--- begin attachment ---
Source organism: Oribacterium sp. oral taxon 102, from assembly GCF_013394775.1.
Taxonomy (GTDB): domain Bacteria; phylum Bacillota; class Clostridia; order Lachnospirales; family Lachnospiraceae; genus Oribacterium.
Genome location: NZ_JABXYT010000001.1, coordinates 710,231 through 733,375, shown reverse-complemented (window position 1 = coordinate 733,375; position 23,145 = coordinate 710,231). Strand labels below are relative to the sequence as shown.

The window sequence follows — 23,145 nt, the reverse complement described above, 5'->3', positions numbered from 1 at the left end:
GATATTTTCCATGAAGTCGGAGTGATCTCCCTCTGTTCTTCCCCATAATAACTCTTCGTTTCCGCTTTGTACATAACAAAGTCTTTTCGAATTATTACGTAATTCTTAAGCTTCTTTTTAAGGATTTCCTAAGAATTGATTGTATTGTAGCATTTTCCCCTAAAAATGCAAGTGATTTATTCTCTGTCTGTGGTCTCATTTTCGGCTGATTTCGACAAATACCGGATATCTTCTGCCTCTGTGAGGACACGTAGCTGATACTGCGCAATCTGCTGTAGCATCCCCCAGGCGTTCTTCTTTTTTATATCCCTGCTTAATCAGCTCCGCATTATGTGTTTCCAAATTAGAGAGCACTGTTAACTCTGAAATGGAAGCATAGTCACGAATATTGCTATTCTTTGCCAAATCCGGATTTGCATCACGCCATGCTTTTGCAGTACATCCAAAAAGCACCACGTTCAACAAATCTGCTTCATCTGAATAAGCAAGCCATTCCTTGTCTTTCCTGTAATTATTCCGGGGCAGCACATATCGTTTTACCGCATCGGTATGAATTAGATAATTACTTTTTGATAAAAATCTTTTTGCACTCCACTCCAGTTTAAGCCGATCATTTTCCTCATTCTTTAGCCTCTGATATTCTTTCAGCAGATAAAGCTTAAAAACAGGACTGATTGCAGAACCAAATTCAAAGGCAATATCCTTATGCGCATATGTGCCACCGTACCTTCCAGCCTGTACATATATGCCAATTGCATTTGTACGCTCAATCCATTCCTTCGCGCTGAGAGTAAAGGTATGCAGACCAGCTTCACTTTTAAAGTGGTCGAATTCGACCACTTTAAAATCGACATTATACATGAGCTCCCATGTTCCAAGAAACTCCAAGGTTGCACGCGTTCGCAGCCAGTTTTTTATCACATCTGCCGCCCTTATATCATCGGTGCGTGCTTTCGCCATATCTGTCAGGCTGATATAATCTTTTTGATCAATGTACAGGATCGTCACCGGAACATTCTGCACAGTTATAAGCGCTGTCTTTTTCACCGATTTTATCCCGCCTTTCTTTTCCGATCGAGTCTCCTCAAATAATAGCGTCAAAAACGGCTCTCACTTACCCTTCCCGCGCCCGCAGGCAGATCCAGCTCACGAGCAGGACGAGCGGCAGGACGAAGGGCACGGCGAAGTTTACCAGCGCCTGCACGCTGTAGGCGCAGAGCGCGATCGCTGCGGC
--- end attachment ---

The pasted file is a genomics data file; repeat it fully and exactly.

Source organism: Oribacterium sp. oral taxon 102, from assembly GCF_013394775.1.
Taxonomy (GTDB): domain Bacteria; phylum Bacillota; class Clostridia; order Lachnospirales; family Lachnospiraceae; genus Oribacterium.
Genome location: NZ_JABXYT010000001.1, coordinates 710,231 through 733,375, shown reverse-complemented (window position 1 = coordinate 733,375; position 23,145 = coordinate 710,231). Strand labels below are relative to the sequence as shown.

The window sequence follows — 23,145 nt, the reverse complement described above, 5'->3', positions numbered from 1 at the left end:
GATATTTTCCATGAAGTCGGAGTGATCTCCCTCTGTTCTTCCCCATAATAACTCTTCGTTTCCGCTTTGTACATAACAAAGTCTTTTCGAATTATTACGTAATTCTTAAGCTTCTTTTTAAGGATTTCCTAAGAATTGATTGTATTGTAGCATTTTCCCCTAAAAATGCAAGTGATTTATTCTCTGTCTGTGGTCTCATTTTCGGCTGATTTCGACAAATACCGGATATCTTCTGCCTCTGTGAGGACACGTAGCTGATACTGCGCAATCTGCTGTAGCATCCCCCAGGCGTTCTTCTTTTTTATATCCCTGCTTAATCAGCTCCGCATTATGTGTTTCCAAATTAGAGAGCACTGTTAACTCTGAAATGGAAGCATAGTCACGAATATTGCTATTCTTTGCCAAATCCGGATTTGCATCACGCCATGCTTTTGCAGTACATCCAAAAAGCACCACGTTCAACAAATCTGCTTCATCTGAATAAGCAAGCCATTCCTTGTCTTTCCTGTAATTATTCCGGGGCAGCACATATCGTTTTACCGCATCGGTATGAATTAGATAATTACTTTTTGATAAAAATCTTTTTGCACTCCACTCCAGTTTAAGCCGATCATTTTCCTCATTCTTTAGCCTCTGATATTCTTTCAGCAGATAAAGCTTAAAAACAGGACTGATTGCAGAACCAAATTCAAAGGCAATATCCTTATGCGCATATGTGCCACCGTACCTTCCAGCCTGTACATATATGCCAATTGCATTTGTACGCTCAATCCATTCCTTCGCGCTGAGAGTAAAGGTATGCAGACCAGCTTCACTTTTAAAGTGGTCGAATTCGACCACTTTAAAATCGACATTATACATGAGCTCCCATGTTCCAAGAAACTCCAAGGTTGCACGCGTTCGCAGCCAGTTTTTTATCACATCTGCCGCCCTTATATCATCGGTGCGTGCTTTCGCCATATCTGTCAGGCTGATATAATCTTTTTGATCAATGTACAGGATCGTCACCGGAACATTCTGCACAGTTATAAGCGCTGTCTTTTTCACCGATTTTATCCCGCCTTTCTTTTCCGATCGAGTCTCCTCAAATAATAGCGTCAAAAACGGCTCTCACTTACCCTTCCCGCGCCCGCAGGCAGATCCAGCTCACGAGCAGGACGAGCGGCAGGACGAAGGGCACGGCGAAGTTTACCAGCGCCTGCACGCTGTAGGCGCAGAGCGCGATCGCTGCGGC